Buried in Sections 41113 and 41114 of the recent Bipartisan Budget Act of 2018 are provisions designed to facilitate hardship withdrawals from 401(k) and 403(b) plans. Because these provisions take effect for plan years beginning after December 31, 2018, sponsors of these plans will want to consider whether to broaden their hardship withdrawal provisions – or even add such provisions.

Key Changes

Additional Amounts Eligible for Hardship Withdrawal/strong>

The only amounts currently eligible for hardship withdrawal are elective deferrals (both pre-tax and Roth). Earnings on such deferrals may not be withdrawn on account of financial hardship (other than earnings accrued before 1989). Nor may a hardship withdrawal provision be applied to special types of employer contributions known as “qualified non-elective contributions” (“QNECs”) or “qualified matching contributions” (“QMACs”).

All of these restrictions on hardship withdrawals will cease to apply as of the first plan year beginning after December 31, 2018. (Note that other types of employer contributions will continue to be subject to restrictions on in-service withdrawals – particularly contributions to money purchase pension plans.)

Elimination of Six-Month Suspension Requirement

Under current IRS guidance, any plan that wishes to take advantage of a regulatory safe harbor for hardship withdrawals must suspend a withdrawing employee’s elective deferrals for a period of six months following the withdrawal. This suspension requirement also applies to the employee’s after-tax contributions, and includes any employee contributions to other qualified and nonqualified plans, as well.

The Budget Act directs the IRS to remove this requirement from the regulations. Thus, an employee who obtains a hardship withdrawal could continue contributing to the plan. And from a plan administrator’s perspective, there would be no need to enforce the suspension requirement.

Coordination with Participant Loan Provisions

The current safe harbor also requires that a participant take all other available distributions before obtaining a hardship withdrawal. This requirement applies to participant loans, as well (to the extent a loan would not be taxable), and includes loans available under other qualified plans.

The Budget Act removes the requirement that a participant obtain all available loans before obtaining a hardship withdrawal. It does not remove the requirement that a participant first obtain all other available distributions. Thus, to the extent a plan makes other types of contributions available for in-service withdrawal without a showing of financial hardship, a plan administrator would have to continue applying this restriction.

Options for Employers

None of these changes are mandatory. And they won’t apply to a plan unless the plan is amended to reflect them. In deciding whether to adopt such an amendment, sponsors may want to consider the following:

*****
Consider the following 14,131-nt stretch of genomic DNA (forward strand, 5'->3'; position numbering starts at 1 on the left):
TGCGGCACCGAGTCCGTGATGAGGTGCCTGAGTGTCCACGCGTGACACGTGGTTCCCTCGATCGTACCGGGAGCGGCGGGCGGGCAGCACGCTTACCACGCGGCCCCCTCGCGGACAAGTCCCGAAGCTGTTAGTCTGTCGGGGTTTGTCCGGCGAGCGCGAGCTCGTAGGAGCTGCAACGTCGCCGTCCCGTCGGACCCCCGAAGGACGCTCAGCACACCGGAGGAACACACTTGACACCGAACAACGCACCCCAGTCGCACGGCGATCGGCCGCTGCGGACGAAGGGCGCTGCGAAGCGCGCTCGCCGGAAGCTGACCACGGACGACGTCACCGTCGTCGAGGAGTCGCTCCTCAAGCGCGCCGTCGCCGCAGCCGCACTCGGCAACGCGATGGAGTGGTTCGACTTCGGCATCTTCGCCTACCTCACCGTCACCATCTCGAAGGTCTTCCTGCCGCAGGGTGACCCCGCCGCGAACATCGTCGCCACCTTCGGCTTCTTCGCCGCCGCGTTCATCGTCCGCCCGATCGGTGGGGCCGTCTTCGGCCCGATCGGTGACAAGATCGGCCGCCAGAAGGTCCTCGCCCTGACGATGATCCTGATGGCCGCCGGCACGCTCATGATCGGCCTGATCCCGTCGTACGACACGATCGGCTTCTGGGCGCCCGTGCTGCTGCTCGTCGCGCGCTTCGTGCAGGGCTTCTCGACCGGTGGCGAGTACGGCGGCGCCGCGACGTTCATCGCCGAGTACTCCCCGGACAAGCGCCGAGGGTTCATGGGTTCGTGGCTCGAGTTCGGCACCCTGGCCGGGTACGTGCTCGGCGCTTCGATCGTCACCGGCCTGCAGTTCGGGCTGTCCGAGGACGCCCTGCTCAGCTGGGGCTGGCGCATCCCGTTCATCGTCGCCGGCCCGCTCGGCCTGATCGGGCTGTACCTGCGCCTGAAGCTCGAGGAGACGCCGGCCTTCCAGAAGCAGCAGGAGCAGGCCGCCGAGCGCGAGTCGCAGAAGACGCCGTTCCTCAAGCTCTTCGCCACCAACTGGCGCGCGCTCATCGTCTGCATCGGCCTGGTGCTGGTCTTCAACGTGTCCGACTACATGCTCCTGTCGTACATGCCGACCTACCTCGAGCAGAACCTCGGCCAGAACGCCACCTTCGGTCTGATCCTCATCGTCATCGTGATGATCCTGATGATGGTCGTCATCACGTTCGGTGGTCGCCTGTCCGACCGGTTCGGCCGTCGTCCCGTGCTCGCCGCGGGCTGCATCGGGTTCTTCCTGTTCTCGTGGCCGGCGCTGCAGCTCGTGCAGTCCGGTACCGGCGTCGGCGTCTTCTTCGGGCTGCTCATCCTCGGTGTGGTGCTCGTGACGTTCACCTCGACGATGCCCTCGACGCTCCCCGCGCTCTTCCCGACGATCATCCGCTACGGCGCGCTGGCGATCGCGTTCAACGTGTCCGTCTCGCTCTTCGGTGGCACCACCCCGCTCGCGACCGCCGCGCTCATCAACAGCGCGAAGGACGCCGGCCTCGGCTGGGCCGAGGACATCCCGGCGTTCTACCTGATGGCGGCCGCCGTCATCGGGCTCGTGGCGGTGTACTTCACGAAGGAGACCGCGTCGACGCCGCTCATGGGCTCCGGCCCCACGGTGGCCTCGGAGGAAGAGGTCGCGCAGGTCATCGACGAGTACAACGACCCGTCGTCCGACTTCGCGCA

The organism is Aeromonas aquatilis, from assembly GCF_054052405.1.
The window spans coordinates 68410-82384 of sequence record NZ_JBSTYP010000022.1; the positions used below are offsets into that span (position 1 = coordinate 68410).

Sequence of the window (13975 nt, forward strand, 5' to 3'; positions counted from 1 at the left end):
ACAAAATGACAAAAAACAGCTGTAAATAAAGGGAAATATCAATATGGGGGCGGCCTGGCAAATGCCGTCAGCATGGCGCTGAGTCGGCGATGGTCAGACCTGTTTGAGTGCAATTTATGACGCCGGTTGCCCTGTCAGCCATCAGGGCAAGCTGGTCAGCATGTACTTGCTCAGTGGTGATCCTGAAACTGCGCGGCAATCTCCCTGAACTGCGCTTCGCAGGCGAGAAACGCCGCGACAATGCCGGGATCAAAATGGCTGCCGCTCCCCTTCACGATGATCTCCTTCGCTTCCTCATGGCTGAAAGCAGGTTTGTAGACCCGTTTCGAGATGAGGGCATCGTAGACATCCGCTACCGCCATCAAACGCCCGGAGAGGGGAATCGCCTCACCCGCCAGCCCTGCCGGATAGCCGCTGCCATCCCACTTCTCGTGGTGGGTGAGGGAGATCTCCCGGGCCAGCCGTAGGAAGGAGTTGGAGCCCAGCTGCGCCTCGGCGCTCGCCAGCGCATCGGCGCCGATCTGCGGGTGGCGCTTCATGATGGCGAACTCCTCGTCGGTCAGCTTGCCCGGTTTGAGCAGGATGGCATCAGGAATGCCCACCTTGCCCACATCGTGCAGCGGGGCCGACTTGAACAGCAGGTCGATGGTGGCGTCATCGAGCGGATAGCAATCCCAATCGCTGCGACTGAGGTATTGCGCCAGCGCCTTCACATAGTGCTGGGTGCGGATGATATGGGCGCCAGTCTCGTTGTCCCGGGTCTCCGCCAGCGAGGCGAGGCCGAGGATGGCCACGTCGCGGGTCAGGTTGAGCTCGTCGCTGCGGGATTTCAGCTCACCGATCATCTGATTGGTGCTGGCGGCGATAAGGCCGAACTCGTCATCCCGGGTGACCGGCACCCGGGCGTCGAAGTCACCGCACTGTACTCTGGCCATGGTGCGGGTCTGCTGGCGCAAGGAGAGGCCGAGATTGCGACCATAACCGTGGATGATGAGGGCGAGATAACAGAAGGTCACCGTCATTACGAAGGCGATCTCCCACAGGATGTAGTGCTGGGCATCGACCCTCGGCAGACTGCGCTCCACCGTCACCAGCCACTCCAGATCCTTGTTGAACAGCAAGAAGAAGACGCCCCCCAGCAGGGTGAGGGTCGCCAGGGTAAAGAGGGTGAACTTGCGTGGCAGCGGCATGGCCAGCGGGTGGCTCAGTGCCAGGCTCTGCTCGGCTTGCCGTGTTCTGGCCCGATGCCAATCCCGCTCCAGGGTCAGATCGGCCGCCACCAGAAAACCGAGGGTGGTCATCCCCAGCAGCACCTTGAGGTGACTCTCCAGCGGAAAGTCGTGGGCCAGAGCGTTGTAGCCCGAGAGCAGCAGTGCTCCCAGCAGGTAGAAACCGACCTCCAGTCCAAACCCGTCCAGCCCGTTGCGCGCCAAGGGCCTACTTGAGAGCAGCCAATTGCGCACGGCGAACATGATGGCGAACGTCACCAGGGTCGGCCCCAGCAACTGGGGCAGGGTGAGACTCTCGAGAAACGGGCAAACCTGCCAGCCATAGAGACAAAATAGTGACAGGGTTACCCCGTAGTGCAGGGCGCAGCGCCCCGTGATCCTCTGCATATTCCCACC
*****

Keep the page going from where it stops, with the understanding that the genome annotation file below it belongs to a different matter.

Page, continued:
• Retirement Readiness. One option for sponsors of 401(k) and 403(b) plans is to simply leave their current hardship withdrawal provisions in place. In fact, one could argue that facilitating such withdrawals is actually bad for participants – because it undermines their retirement readiness. Certainly, the requirement that participants take all available loans before obtaining a hardship withdrawal helps to safeguard their retirement assets.

On the other hand, allowing participants who obtain a hardship withdrawal to continue contributing to the plan would seem to improve retirement readiness. They could immediately begin replacing the assets that were withdrawn to satisfy the financial hardship. And unless a plan automatically reinstates a deferral election following the expiration of the six-month suspension period, there is always the risk that inertia will result in the participant effectively opting out of the plan for good.

  • Administrative Simplification. Quite apart from what might be best for plan participants, sponsors and administrators of these plans may want to consider whether these new rules simplify plan administration. For instance, if a plan allows earnings to be withdrawn for financial hardship, there may be less need to track the amount of contributions versus earnings. The same could be true for QNECs and QMACs.

And eliminating the six-month suspension requirement should minimize the risks of operational noncompliance. At a minimum, this should help to shield the qualified status of a 401(k) plan.

At the same time, eliminating this suspension requirement could avoid a Code Section 409A violation resulting from the failure to suspend deferrals under a nonqualified deferred compensation arrangement in which the withdrawing employee also participates. Although the Section 409A regulations allow nonqualified deferrals to be suspended following a hardship withdrawal from a 401(k) plan, a nonqualified arrangement may need to be amended to deal with any elimination of this suspension requirement.

The bottom line is that sponsors of 401(k) and 403(b) plans will want to take some time to consider which, if any, of these new rules make sense for their workforce (and their administrative procedures). There will be advantages and disadvantages to any approach, so the sooner this review commences, the better the result is likely to be.